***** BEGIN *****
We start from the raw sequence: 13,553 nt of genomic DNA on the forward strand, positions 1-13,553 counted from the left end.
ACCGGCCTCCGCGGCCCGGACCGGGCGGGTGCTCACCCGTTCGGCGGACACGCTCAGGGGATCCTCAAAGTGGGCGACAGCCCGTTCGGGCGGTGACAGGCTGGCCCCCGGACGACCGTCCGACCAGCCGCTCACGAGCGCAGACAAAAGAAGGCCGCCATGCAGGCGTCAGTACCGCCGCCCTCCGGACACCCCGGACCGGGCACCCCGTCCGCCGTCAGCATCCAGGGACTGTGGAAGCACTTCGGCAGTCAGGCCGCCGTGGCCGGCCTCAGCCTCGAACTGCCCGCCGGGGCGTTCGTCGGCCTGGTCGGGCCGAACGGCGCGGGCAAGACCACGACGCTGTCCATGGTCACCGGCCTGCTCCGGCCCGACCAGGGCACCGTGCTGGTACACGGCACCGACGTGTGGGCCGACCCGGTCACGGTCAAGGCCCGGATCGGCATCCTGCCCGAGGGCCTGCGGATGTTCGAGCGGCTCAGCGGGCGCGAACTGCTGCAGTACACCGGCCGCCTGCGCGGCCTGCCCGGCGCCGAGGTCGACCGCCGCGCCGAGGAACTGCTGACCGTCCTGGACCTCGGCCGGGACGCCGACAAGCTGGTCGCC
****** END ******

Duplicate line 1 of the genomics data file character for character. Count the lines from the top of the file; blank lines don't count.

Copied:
We start from the raw sequence: 13,553 nt of genomic DNA on the forward strand, positions 1-13,553 counted from the left end.